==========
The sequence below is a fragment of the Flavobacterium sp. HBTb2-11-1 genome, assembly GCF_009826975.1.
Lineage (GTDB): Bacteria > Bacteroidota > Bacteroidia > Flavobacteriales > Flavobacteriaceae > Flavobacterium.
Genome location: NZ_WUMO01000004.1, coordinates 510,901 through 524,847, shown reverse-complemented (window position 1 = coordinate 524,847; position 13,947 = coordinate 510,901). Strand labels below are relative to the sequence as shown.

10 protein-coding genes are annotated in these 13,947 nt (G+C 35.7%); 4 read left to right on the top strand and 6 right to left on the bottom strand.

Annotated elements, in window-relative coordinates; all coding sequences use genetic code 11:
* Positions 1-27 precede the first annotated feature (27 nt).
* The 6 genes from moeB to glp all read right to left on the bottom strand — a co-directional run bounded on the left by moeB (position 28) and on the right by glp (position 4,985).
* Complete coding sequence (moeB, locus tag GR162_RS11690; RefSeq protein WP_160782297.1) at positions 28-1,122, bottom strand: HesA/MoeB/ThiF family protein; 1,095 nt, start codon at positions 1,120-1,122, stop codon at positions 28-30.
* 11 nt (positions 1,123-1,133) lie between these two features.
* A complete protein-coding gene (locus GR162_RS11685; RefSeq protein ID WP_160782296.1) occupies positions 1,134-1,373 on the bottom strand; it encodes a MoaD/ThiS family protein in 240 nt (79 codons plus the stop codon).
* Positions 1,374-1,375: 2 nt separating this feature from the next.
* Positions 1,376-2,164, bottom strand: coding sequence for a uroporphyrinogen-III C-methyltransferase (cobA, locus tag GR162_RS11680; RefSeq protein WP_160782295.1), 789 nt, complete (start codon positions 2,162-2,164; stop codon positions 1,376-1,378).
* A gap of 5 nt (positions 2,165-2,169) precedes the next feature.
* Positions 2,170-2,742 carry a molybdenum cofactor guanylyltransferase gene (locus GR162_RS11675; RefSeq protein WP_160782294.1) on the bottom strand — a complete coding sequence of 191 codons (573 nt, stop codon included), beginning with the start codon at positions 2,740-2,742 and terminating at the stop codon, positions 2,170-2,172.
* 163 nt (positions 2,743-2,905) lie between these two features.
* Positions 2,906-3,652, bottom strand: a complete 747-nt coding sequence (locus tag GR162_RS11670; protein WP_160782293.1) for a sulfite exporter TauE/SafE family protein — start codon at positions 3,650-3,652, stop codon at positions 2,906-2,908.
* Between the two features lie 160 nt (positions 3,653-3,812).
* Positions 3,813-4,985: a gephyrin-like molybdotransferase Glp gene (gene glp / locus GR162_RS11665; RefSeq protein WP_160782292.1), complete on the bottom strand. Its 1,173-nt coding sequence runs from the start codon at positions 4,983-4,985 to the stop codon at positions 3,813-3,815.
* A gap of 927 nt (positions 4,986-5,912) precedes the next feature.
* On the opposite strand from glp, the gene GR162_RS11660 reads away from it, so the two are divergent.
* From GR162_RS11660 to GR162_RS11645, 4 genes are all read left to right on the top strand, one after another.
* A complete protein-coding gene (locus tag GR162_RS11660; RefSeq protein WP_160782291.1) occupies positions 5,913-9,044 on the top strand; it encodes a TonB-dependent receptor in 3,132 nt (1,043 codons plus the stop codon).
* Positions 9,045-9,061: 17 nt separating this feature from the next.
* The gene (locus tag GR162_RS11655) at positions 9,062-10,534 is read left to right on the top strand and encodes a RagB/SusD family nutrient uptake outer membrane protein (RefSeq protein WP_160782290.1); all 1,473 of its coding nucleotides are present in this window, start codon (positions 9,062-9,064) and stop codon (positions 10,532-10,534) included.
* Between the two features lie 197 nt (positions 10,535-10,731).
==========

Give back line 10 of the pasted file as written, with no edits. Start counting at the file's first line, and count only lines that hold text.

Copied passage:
* A complete protein-coding gene (locus GR162_RS11685; RefSeq protein ID WP_160782296.1) occupies positions 1,134-1,373 on the bottom strand; it encodes a MoaD/ThiS family protein in 240 nt (79 codons plus the stop codon).